Hutch Parker — the 20th Century Fox production exec who has overseen three of the studio’s 1998 spring/summer releases — has been upped to executive vice president of production.
He continues to report to Fox prexy of worldwide production Tom Rothman, who made the deal to keep Parker within the Fox exec ranks.
With the promotion, Fox picks up the final-year option on Parker’s existing contract with the studio.
“Hutch is a superior production executive,” said Rothman. “His work on ‘Bulworth,’ ‘The X-Files’ and ‘There’s Something About Mary’ has been essential to our upcoming summer slate, and this promotion reflects that. As the filmmakers he works with will be the first to say, he is someone who cares deeply about his projects. He is a class act.”
In addition to supervising production of Warren Beatty’s current Beltway comedy “Bulworth”; the May 19 big-screen version of TV’s “The X-Files”; and Peter and Bobby Farrelly’s July 15 laugher “There’s Something About Mary,” Parker supervised the production of the recent Fox release “The Object of My Affection,” helmed by Nicholas Hytner.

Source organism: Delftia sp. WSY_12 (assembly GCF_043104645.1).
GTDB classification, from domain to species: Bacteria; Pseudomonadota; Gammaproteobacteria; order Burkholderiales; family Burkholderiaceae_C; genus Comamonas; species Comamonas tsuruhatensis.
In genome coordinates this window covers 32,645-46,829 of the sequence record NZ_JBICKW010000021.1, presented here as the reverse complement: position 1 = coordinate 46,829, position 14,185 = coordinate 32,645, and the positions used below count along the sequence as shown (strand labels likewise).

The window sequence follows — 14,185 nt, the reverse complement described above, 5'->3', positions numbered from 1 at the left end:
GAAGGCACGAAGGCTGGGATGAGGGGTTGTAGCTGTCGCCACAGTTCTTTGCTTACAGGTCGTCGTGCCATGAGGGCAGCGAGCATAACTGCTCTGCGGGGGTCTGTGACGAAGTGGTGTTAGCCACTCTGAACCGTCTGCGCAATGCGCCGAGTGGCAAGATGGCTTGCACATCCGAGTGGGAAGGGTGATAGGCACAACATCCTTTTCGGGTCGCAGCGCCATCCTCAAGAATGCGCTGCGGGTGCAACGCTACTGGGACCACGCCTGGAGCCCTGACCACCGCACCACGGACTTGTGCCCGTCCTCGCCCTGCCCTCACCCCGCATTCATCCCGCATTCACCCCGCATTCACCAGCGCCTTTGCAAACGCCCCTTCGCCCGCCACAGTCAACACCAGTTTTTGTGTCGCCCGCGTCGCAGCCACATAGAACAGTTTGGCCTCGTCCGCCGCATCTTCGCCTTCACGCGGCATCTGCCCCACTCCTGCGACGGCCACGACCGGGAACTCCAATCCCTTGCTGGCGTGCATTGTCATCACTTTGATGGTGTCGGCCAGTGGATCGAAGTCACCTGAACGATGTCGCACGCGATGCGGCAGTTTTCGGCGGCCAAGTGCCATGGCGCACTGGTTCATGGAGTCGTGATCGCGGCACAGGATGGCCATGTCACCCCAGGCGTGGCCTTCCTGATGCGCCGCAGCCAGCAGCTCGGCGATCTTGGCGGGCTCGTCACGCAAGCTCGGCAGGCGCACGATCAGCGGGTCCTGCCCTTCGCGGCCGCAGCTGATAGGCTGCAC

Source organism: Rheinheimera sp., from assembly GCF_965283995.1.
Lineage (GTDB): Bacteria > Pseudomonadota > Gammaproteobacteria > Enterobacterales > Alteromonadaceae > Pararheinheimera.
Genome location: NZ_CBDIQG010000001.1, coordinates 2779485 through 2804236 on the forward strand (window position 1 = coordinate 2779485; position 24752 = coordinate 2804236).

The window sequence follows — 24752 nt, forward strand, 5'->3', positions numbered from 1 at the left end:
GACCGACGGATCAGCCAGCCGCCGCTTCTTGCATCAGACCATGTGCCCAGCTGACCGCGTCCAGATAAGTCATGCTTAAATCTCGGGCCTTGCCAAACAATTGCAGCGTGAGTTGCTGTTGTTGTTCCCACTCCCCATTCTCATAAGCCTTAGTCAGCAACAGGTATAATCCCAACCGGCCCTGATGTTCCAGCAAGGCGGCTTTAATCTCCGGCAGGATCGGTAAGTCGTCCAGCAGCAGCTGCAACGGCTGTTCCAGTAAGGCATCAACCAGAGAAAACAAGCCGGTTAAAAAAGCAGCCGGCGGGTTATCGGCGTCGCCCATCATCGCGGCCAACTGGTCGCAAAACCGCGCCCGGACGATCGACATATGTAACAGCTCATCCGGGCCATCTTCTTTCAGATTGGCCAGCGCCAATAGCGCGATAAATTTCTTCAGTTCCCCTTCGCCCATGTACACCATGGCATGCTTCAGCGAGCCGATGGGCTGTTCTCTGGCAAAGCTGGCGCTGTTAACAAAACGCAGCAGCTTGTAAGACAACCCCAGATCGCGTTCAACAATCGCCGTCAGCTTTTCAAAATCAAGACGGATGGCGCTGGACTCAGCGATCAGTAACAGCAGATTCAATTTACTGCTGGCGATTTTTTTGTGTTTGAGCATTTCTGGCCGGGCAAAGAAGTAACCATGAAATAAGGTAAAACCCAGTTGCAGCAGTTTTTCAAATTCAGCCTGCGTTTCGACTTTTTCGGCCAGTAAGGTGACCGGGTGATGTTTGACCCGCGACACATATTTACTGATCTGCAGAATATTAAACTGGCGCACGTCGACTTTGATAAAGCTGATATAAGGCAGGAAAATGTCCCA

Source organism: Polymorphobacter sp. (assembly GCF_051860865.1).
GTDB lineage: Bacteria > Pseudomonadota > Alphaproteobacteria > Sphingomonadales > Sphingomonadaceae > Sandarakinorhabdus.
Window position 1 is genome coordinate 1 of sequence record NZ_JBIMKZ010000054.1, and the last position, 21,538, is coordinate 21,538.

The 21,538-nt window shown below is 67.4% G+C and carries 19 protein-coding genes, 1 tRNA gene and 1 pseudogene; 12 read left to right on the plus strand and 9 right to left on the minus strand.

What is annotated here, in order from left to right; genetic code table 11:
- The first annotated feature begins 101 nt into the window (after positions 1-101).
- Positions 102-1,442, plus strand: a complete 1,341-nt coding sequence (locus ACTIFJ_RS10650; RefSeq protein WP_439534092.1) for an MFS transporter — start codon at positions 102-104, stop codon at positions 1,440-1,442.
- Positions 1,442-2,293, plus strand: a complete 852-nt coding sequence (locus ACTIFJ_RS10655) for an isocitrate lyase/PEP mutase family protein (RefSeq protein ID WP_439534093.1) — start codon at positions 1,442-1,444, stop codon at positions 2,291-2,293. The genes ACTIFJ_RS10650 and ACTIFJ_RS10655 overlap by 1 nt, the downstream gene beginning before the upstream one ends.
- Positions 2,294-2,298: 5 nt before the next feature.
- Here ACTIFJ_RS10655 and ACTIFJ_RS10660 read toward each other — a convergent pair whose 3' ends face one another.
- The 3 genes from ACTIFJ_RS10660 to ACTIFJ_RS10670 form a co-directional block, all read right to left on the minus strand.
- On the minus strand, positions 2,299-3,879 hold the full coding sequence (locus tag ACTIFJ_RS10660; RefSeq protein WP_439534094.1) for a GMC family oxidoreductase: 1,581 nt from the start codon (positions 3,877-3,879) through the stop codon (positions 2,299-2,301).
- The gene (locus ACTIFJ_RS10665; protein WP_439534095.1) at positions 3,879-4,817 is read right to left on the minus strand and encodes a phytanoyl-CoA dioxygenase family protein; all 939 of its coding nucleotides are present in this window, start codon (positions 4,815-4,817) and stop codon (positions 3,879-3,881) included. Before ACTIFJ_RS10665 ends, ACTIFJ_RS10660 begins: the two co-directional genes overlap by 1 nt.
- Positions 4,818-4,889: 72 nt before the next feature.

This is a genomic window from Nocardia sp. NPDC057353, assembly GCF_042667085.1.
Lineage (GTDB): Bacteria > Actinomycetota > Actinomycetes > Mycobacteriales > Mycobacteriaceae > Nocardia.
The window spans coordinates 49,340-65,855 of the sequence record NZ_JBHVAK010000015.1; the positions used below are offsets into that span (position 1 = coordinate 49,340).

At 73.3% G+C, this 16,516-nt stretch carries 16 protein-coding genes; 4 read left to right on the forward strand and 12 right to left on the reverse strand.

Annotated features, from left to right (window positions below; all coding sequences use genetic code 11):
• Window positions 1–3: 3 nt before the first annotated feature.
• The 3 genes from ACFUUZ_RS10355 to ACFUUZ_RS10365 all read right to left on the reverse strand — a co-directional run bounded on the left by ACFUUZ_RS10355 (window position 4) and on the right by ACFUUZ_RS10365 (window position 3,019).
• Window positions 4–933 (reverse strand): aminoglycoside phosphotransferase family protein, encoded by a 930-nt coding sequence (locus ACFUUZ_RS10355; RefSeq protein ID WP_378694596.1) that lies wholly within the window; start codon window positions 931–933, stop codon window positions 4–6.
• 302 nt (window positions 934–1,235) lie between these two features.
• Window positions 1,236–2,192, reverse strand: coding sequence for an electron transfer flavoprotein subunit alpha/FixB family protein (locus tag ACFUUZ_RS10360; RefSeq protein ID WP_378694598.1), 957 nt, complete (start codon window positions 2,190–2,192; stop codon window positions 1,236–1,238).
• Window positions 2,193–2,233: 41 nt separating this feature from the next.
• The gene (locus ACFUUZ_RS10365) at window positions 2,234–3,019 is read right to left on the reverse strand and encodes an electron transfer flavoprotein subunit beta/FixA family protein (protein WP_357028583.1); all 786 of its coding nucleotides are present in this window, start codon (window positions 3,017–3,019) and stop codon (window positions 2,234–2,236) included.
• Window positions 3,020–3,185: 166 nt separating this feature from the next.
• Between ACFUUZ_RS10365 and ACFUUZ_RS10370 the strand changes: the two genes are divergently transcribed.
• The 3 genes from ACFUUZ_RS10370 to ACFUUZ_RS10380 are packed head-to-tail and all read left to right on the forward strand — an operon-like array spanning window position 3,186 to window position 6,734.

Parker, who joined Fox in June 1995 as senior vice president of production, was instrumental in bringing the Farrellys onto the Fox lot under a new three-year writing, producing and directing deal with the studio.
He also serves as the primary exec on the John Davis Entertainment, Elephant Walk, Harold Ramis’ Ocean Pictures and Chris Columbus’ 1492 accounts.
“He’s on the top of his game,” Bobby Farrelly told Daily Variety. “Besides being just a great guy, he’s a great person to have between the creative talent and the studio because he wants to know what your vision is and he’ll fight for you — rather than trying to impose his vision on you, he helps you to keep yours.”
Parker joins Elizabeth Gabler and Sanford Panitch (who, in March, also was promoted to exec VP) as the senior-most production execs working under Rothman at the Fox division.
He joined Fox from HBO Pictures where he served as senior VP of production from 1991 to 1995. During that time, Parker oversaw original pics that included “The Burning Season,” “Against the Wall” and “Tuskegee Airman.”
Previously, he served as veepee of production at Orion Pictures, working on such projects as “The Silence of the Lambs” and “The Addams Family” (which ended up being released by Paramount). Prior to joining Orion, Parker worked as director of development of Simpson-Bruckheimer Prods., when the indie production company was based at Paramount.